Magazine article HRMagazine


Magazine article HRMagazine


Article excerpt

The HR leaders at Cisco Systems believe that employee wellness is about far more than offering the occasional onsite Weight Watchers meeting. Wellness goes beyond even providing the disease management programs that became popular in the early 2000s. Indeed, for the tech company, the very concept of wellness has evolved to include all aspects of employees' well-being-from their finances to their social life. Cisco offers financial education (personal financial counseling is in the works), flexible work policies, five paid-time-off days a year for volunteer work, onsite mindfulness workshops and a generous paid-parental-leave program. And the business isn't giving short shrift to its workers' physical health, either: The 24,000-square-foot spa-like LifeConnections Center on its San Jose, Calif., campus offers onsite primary medical care, fitness centers, outdoor sports courts, hiking and biking paths, and a child care center.

Like Cisco, many companies today are dramatically expanding their vision of wellness. "The big thing in the HR world is that the industry is sort of rebranding, if you will, from wellness to well-being," says Sarah Sardella, senior director for global benefits at Akamai Technologies, an Internet service provider based in Cambridge, Mass., with more than 7,100 employees globally and 3,250 in the U.S. "There was this initial focus on health and fitness-physical health. Now everyone is saying 'What about financial wellness, emotional well-being and mental mindfulness?' " Sardella says.

These efforts may not always pay off quickly in cold, hard dollars saved on health care costs, but they can create happier, more productive and focused employees who are less stressed and less likely to miss work or leave the company, which may ultimately result in greater savings.

"We want people to be at their best. That brings value to our employees, to their families and, of course, to Cisco," says Karen Wiens, director of global benefits for the company's 76,000 employees, including nearly 37,000 workers in the U.S.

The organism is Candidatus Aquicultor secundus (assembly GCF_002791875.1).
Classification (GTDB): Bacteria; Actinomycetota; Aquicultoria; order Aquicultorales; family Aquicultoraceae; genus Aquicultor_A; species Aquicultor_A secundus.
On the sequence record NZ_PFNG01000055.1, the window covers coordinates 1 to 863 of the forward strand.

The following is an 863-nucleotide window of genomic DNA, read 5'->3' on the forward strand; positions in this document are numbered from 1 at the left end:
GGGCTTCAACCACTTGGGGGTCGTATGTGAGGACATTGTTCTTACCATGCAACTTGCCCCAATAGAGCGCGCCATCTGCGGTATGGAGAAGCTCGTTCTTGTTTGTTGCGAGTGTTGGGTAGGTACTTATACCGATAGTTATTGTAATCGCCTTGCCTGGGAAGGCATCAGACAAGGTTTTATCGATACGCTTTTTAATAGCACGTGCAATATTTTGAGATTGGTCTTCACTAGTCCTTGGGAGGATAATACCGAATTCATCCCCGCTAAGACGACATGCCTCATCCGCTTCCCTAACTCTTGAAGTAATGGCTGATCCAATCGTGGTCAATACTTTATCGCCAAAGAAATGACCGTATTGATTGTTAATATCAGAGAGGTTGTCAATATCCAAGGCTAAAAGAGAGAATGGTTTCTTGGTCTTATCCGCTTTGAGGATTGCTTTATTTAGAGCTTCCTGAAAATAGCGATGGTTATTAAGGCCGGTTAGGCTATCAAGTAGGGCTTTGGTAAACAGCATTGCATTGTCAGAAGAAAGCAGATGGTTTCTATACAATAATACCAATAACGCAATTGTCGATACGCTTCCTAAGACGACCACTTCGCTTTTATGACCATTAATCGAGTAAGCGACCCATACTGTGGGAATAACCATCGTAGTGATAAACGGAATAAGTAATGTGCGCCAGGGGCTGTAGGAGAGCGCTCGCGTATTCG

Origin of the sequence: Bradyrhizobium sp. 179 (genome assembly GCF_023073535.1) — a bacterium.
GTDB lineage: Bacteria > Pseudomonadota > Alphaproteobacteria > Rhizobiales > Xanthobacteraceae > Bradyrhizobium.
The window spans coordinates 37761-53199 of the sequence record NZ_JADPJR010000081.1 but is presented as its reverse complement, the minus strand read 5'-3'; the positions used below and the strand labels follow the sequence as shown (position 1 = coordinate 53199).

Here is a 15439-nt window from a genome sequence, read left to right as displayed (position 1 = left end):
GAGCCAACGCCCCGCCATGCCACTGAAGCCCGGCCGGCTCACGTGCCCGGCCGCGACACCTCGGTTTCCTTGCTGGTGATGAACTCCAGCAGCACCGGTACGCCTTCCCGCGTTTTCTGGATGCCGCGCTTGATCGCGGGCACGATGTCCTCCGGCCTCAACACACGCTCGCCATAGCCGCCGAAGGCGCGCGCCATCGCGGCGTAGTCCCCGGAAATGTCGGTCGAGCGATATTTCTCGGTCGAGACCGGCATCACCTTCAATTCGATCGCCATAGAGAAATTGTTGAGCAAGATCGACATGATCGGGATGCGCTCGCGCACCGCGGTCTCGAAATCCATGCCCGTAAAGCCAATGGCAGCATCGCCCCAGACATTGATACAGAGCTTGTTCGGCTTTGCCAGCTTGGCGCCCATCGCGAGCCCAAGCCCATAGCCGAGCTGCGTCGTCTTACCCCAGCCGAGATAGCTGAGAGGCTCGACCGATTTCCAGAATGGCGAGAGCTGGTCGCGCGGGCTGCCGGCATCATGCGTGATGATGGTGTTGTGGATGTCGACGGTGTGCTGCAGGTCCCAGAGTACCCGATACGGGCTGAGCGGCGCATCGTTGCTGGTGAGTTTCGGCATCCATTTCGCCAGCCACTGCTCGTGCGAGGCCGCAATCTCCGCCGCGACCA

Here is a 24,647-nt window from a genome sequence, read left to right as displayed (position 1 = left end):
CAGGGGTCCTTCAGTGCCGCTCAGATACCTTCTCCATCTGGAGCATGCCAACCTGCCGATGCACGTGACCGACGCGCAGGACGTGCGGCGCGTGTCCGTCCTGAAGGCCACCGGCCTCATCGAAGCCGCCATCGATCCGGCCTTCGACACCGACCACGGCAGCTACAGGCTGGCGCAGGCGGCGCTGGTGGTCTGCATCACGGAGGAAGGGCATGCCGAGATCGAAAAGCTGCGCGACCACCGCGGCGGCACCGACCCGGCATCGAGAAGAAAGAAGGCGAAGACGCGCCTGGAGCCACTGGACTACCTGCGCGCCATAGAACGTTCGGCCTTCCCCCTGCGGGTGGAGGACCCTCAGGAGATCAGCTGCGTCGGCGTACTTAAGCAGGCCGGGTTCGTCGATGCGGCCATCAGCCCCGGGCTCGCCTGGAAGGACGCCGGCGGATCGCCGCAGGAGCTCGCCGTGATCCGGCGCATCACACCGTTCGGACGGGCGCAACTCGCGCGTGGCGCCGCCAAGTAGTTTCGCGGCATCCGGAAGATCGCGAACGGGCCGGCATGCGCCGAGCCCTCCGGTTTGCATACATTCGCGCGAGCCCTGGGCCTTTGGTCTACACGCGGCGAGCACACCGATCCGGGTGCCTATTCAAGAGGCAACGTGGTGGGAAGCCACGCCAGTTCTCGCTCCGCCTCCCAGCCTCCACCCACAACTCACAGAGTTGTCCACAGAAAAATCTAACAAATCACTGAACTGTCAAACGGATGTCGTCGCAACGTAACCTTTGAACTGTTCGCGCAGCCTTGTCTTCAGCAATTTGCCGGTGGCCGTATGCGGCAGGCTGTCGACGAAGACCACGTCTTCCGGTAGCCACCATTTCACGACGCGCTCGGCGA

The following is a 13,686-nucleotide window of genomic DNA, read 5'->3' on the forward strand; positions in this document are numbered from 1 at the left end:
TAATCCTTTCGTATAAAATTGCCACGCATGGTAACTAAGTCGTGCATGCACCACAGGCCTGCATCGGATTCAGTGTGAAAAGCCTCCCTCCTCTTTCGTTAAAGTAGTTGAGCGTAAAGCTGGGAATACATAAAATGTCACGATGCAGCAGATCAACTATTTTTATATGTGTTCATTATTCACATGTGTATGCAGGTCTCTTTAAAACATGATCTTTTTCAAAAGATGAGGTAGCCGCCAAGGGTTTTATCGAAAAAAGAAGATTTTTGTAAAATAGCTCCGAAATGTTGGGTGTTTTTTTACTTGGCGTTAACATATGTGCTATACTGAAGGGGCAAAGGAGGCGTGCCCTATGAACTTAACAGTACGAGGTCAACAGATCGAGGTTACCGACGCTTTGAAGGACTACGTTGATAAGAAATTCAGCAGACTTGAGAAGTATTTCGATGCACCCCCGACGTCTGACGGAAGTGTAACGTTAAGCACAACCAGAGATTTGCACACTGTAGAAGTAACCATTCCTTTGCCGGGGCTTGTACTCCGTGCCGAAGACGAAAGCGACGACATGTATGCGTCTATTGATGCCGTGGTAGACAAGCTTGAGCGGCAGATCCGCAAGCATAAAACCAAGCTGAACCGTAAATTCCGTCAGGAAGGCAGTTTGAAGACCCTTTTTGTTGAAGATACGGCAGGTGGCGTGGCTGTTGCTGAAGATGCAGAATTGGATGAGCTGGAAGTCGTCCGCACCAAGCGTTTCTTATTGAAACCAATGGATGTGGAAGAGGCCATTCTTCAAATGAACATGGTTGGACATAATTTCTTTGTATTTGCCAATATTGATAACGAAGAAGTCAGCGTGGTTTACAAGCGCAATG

HR's Expanding Mission

Wellness programs have been a part of HR's mission since the 1970s, coinciding with a general culture of fitness and emerging research on the cost of poor employee health on businesses' bottom line. Today, these programs are popular and growing: More than 9 in 10 organizations surveyed by the International Foundation of Employee Benefit Plans (IFEBP) offer at least one kind of wellness benefit. More than 3 in 5 have wellness budgets, with more than half expecting those budgets to increase in the next two years, the IFEBP report found.

Moreover, from 2016 to 2017, nearly onequarter of companies increased such offerings, while only 3 percent reduced them, according to the 2017 Employee Benefits survey report from the Society for Human Resource Management (SHRM).

Those additional benefits reflect the changing definition of workplace wellness-one that now "takes into perspective a more holistic view of health. It's treating the employee as a whole person," says Erin Seaverson, senior director of research and evaluation at StayWell, a Yardley, Pa.-based health education company.

Benefits managers often divide well-being into "pillars" that represent different aspects of employee health. "There has been a migration from traditional wellness programs to programs that actually have more facets and hopefully address the needs of different employees at different places in their lives," says Harvard Medical School professor Jeff Levin-Scherz, senior consultant of the health management practice of Willis Towers Watson in the greater Boston area.

The pillars can be thematic and goal-oriented, like those at Akamai, which seeks to provide programs that ensure workers are active, nourished, calm, healthy and balanced. Or they can be categorical. For example, the pillars might divide health into physical, social, financial, emotional and mental components. …

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